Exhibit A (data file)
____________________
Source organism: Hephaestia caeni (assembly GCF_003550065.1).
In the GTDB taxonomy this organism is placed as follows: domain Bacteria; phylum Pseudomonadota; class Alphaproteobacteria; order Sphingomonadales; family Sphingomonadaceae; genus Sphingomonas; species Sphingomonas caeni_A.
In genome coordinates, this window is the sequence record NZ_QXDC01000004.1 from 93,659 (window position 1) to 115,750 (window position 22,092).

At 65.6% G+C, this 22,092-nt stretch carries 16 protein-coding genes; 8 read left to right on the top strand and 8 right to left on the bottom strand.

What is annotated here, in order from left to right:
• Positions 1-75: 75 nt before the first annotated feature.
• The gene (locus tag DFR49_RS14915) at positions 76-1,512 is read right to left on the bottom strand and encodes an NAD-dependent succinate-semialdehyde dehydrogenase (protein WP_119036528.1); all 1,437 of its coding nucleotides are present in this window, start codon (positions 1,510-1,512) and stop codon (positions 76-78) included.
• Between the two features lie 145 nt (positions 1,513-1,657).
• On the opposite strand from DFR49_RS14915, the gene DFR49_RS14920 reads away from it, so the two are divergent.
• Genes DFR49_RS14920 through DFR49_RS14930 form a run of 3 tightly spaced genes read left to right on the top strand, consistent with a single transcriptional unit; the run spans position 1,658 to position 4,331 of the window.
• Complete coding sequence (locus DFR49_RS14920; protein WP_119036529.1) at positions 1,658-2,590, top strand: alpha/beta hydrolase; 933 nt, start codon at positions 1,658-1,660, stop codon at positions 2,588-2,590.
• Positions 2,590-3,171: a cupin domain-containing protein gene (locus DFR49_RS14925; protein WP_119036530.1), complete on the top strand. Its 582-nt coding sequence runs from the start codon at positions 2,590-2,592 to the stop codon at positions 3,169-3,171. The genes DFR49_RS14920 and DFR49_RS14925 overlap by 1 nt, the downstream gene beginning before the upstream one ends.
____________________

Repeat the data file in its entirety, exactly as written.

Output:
Source organism: Hephaestia caeni (assembly GCF_003550065.1).
In the GTDB taxonomy this organism is placed as follows: domain Bacteria; phylum Pseudomonadota; class Alphaproteobacteria; order Sphingomonadales; family Sphingomonadaceae; genus Sphingomonas; species Sphingomonas caeni_A.
In genome coordinates, this window is the sequence record NZ_QXDC01000004.1 from 93,659 (window position 1) to 115,750 (window position 22,092).

At 65.6% G+C, this 22,092-nt stretch carries 16 protein-coding genes; 8 read left to right on the top strand and 8 right to left on the bottom strand.

What is annotated here, in order from left to right:
• Positions 1-75: 75 nt before the first annotated feature.
• The gene (locus tag DFR49_RS14915) at positions 76-1,512 is read right to left on the bottom strand and encodes an NAD-dependent succinate-semialdehyde dehydrogenase (protein WP_119036528.1); all 1,437 of its coding nucleotides are present in this window, start codon (positions 1,510-1,512) and stop codon (positions 76-78) included.
• Between the two features lie 145 nt (positions 1,513-1,657).
• On the opposite strand from DFR49_RS14915, the gene DFR49_RS14920 reads away from it, so the two are divergent.
• Genes DFR49_RS14920 through DFR49_RS14930 form a run of 3 tightly spaced genes read left to right on the top strand, consistent with a single transcriptional unit; the run spans position 1,658 to position 4,331 of the window.
• Complete coding sequence (locus DFR49_RS14920; protein WP_119036529.1) at positions 1,658-2,590, top strand: alpha/beta hydrolase; 933 nt, start codon at positions 1,658-1,660, stop codon at positions 2,588-2,590.
• Positions 2,590-3,171: a cupin domain-containing protein gene (locus DFR49_RS14925; protein WP_119036530.1), complete on the top strand. Its 582-nt coding sequence runs from the start codon at positions 2,590-2,592 to the stop codon at positions 3,169-3,171. The genes DFR49_RS14920 and DFR49_RS14925 overlap by 1 nt, the downstream gene beginning before the upstream one ends.